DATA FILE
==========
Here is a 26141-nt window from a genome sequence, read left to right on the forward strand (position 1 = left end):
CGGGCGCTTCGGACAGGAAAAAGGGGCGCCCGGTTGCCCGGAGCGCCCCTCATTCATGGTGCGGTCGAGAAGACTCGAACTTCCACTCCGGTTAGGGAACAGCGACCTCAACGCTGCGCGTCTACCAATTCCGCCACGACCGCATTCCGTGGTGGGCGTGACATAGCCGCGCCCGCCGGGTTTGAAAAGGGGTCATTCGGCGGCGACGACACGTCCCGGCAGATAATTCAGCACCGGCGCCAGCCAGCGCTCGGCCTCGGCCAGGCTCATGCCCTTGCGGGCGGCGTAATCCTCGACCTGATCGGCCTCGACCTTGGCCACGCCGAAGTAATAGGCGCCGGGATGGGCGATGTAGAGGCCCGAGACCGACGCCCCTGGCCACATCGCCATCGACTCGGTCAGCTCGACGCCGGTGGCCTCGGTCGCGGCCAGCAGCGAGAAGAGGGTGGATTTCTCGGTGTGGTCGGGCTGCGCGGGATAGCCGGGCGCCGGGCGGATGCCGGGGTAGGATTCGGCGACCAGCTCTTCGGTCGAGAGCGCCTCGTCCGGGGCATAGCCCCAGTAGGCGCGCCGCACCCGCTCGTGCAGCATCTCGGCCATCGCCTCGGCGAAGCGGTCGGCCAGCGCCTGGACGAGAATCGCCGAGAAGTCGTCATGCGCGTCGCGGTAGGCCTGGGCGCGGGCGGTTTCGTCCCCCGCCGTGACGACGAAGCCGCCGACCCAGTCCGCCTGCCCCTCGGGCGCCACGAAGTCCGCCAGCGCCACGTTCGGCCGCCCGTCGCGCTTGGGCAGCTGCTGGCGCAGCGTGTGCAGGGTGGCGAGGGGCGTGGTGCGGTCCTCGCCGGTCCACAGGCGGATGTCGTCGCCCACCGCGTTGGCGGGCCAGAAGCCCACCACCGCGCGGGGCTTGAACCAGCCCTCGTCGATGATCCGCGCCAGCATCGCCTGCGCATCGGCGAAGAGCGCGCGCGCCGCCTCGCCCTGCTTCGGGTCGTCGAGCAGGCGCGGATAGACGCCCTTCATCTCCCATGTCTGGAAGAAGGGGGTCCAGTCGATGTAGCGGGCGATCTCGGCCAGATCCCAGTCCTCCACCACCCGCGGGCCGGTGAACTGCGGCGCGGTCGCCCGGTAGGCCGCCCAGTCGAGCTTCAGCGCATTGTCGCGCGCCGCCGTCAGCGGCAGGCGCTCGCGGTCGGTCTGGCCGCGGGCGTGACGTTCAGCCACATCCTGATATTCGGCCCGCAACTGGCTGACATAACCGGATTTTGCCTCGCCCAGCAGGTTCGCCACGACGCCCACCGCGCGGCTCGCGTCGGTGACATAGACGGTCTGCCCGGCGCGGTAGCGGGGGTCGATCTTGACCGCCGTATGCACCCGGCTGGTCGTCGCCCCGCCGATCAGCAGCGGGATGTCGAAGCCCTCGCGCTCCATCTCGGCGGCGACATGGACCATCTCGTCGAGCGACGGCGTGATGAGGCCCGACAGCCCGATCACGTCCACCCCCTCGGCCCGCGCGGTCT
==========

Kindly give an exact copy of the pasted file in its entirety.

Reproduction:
Here is a 26141-nt window from a genome sequence, read left to right on the forward strand (position 1 = left end):
CGGGCGCTTCGGACAGGAAAAAGGGGCGCCCGGTTGCCCGGAGCGCCCCTCATTCATGGTGCGGTCGAGAAGACTCGAACTTCCACTCCGGTTAGGGAACAGCGACCTCAACGCTGCGCGTCTACCAATTCCGCCACGACCGCATTCCGTGGTGGGCGTGACATAGCCGCGCCCGCCGGGTTTGAAAAGGGGTCATTCGGCGGCGACGACACGTCCCGGCAGATAATTCAGCACCGGCGCCAGCCAGCGCTCGGCCTCGGCCAGGCTCATGCCCTTGCGGGCGGCGTAATCCTCGACCTGATCGGCCTCGACCTTGGCCACGCCGAAGTAATAGGCGCCGGGATGGGCGATGTAGAGGCCCGAGACCGACGCCCCTGGCCACATCGCCATCGACTCGGTCAGCTCGACGCCGGTGGCCTCGGTCGCGGCCAGCAGCGAGAAGAGGGTGGATTTCTCGGTGTGGTCGGGCTGCGCGGGATAGCCGGGCGCCGGGCGGATGCCGGGGTAGGATTCGGCGACCAGCTCTTCGGTCGAGAGCGCCTCGTCCGGGGCATAGCCCCAGTAGGCGCGCCGCACCCGCTCGTGCAGCATCTCGGCCATCGCCTCGGCGAAGCGGTCGGCCAGCGCCTGGACGAGAATCGCCGAGAAGTCGTCATGCGCGTCGCGGTAGGCCTGGGCGCGGGCGGTTTCGTCCCCCGCCGTGACGACGAAGCCGCCGACCCAGTCCGCCTGCCCCTCGGGCGCCACGAAGTCCGCCAGCGCCACGTTCGGCCGCCCGTCGCGCTTGGGCAGCTGCTGGCGCAGCGTGTGCAGGGTGGCGAGGGGCGTGGTGCGGTCCTCGCCGGTCCACAGGCGGATGTCGTCGCCCACCGCGTTGGCGGGCCAGAAGCCCACCACCGCGCGGGGCTTGAACCAGCCCTCGTCGATGATCCGCGCCAGCATCGCCTGCGCATCGGCGAAGAGCGCGCGCGCCGCCTCGCCCTGCTTCGGGTCGTCGAGCAGGCGCGGATAGACGCCCTTCATCTCCCATGTCTGGAAGAAGGGGGTCCAGTCGATGTAGCGGGCGATCTCGGCCAGATCCCAGTCCTCCACCACCCGCGGGCCGGTGAACTGCGGCGCGGTCGCCCGGTAGGCCGCCCAGTCGAGCTTCAGCGCATTGTCGCGCGCCGCCGTCAGCGGCAGGCGCTCGCGGTCGGTCTGGCCGCGGGCGTGACGTTCAGCCACATCCTGATATTCGGCCCGCAACTGGCTGACATAACCGGATTTTGCCTCGCCCAGCAGGTTCGCCACGACGCCCACCGCGCGGCTCGCGTCGGTGACATAGACGGTCTGCCCGGCGCGGTAGCGGGGGTCGATCTTGACCGCCGTATGCACCCGGCTGGTCGTCGCCCCGCCGATCAGCAGCGGGATGTCGAAGCCCTCGCGCTCCATCTCGGCGGCGACATGGACCATCTCGTCGAGCGACGGCGTGATGAGGCCCGACAGCCCGATCACGTCCACCCCCTCGGCCCGCGCGGTCT